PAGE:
Growing Goodness

Growing Goodness

Thursday, 11 February 2016  | Narelle - MECS Principal
A number of years ago I read a book entitled, “He’ll Be OK: Growing Gorgeous Boys into Good Men”. At the time I was the mother of a ‘gorgeous boy’ and it was my deep desire that he grew into a ‘good man’. I am happy to report that, at 19, my son is well on the way!

I’m sure as we commence this school year together, this is also your desire as parents, just as it is ours; that our boys and girls grow into good men and women. But what does it mean to ‘be good’?

Apparently in this post-modern age there is no absolute good or bad – it depends on our own definition. If we think something is good, then it is! If we think a certain set of values or characteristics are good, then that’s fine. Or if we can’t decide for ourselves what is good then we let others do it for us – our politicians, our media, our idols, even our educational authorities. However, as a group of parents who have chosen to send your children to MECS, I’m sure you have your own ideas about what it means to raise up the next generation of good people.

The Bible tells us that to be good we need to follow God’s way. We need to love mercy and to walk humbly with Him. We need to be people of love and compassion. To be good, we need to see the ‘other’ – we need to be actively engaged in, and with, a hurting world. We need to be careful stewards of God’s creation. We need to see the goodness in each one of us, because we have each been created in God’s image. To be good we need to act responsibly in the world and towards each other. Our words and actions should build up and not tear down. We need to see the world through the perspective of a biblically-informed worldview. We need to follow the example of Christ in our living and thinking.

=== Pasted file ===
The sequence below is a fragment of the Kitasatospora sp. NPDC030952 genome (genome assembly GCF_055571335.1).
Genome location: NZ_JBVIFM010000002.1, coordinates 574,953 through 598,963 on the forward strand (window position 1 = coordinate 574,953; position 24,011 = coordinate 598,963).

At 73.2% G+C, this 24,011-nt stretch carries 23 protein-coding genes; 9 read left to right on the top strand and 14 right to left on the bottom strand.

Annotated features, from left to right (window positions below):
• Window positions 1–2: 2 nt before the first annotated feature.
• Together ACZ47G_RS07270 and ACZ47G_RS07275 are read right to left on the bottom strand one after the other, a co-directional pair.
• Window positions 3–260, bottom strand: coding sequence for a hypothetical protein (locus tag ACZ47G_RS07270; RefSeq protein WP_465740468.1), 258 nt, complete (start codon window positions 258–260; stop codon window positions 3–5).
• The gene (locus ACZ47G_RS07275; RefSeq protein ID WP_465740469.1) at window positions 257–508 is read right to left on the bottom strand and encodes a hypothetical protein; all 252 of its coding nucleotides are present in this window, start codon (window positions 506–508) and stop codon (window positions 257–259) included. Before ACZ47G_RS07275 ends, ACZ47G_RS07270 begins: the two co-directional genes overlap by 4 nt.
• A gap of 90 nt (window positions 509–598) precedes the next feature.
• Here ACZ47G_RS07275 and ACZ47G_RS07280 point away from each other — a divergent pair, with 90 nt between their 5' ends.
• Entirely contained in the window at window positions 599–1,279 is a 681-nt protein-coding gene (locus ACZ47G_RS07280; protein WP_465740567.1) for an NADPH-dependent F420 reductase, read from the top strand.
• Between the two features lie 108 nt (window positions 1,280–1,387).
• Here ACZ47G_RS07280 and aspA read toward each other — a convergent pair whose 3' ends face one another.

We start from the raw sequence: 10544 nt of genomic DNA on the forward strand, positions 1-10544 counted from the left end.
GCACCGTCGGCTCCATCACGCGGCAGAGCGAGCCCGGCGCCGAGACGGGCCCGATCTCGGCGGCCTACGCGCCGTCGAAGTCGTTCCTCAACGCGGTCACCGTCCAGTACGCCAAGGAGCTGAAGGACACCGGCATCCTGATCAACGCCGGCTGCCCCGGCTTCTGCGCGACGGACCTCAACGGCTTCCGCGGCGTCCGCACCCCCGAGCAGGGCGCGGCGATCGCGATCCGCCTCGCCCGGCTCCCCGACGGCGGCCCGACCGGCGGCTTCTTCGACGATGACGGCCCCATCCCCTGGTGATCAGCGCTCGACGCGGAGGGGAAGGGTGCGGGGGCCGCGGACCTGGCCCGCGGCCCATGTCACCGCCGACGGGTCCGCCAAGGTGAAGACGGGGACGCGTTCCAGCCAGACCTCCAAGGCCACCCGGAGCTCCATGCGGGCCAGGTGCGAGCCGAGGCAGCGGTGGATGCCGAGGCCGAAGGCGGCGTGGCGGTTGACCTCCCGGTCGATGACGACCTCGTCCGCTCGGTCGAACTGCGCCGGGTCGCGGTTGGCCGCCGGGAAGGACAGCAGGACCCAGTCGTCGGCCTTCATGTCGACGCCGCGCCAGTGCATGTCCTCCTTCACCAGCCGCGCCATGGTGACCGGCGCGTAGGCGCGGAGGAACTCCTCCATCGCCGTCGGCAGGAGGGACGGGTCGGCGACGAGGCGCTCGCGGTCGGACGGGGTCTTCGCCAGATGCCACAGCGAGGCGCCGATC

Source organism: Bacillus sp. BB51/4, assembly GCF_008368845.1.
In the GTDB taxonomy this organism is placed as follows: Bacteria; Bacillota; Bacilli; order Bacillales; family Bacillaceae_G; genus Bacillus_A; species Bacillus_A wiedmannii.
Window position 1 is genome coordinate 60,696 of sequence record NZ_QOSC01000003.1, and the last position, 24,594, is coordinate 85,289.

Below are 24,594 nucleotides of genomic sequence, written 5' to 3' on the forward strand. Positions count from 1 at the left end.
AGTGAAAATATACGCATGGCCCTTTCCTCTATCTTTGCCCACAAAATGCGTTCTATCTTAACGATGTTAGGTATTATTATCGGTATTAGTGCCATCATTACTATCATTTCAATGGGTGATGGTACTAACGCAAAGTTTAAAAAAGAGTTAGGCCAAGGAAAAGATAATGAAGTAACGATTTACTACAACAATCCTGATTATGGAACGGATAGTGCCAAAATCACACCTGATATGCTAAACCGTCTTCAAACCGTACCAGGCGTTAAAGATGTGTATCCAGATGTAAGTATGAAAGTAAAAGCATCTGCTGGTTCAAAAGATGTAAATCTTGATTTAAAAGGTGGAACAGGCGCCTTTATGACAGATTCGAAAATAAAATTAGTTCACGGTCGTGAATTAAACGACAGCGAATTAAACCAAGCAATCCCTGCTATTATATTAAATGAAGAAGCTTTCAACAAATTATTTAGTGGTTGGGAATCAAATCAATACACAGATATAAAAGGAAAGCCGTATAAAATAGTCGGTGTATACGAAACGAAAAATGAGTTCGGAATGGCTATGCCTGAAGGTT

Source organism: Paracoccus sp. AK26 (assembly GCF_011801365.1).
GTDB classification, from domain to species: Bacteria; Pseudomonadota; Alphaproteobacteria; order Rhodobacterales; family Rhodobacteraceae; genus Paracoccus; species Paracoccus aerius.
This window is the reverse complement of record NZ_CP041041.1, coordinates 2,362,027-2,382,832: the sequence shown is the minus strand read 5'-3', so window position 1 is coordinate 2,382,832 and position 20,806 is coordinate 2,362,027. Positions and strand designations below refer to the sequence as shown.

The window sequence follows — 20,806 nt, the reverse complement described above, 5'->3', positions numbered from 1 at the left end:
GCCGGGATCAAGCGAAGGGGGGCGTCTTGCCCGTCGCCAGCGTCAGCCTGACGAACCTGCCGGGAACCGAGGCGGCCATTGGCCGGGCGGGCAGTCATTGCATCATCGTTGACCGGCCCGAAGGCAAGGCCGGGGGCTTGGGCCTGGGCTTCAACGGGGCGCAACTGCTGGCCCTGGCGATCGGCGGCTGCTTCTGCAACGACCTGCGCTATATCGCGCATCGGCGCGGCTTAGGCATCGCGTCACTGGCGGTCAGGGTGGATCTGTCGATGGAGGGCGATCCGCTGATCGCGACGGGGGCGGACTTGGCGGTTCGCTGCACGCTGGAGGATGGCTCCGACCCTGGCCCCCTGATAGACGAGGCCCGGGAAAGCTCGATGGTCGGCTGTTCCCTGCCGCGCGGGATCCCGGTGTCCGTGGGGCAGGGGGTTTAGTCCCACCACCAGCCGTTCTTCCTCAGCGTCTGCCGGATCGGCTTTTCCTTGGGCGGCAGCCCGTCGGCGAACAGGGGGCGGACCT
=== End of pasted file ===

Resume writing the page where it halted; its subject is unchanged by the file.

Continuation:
I’m not suggesting that as Christians we have a monopoly on ‘goodness’. Of course, through God’s grace, there are many people who don’t believe in God, but are still good. In fact, often their compassion, generosity and sense of justice put us to shame. However, we do believe in a God who sets the ‘absolute’ standard of goodness and it is this standard that should be the measure of all that we say and do here at MECS.

At different stages of a student’s development, they will want to push the boundaries. They will want a chance to explore new horizons, to be challenged and experience things outside of their comfort zone. They will wish to be heard and contribute to their learning. They will want choice, they will want relevance, yet I firmly believe our students also want to be good! They want to know their place in God’s world; they want to know who they are and they want to respond to the world in a meaningful way. They have a deep desire to be good people and to have the opportunities to keep on becoming good people.

Our task as educators is to provide meaningful and rich experiences so that our students can grow in goodness. It’s about offering a fresh, distinctive, Biblically-directed and God-inspired curriculum. Through challenge, encounter and choice; through times of activity and reflection; through being actively responsible for their own learning – we hope and pray that your gorgeous children will continue the journey of becoming good men and women of the future.

Your task is to always believe in your children, to think the best of them, to advocate for them and to model in your own life, what it is to be a good person!

What a privilege to be involved in the task of growing goodness! 

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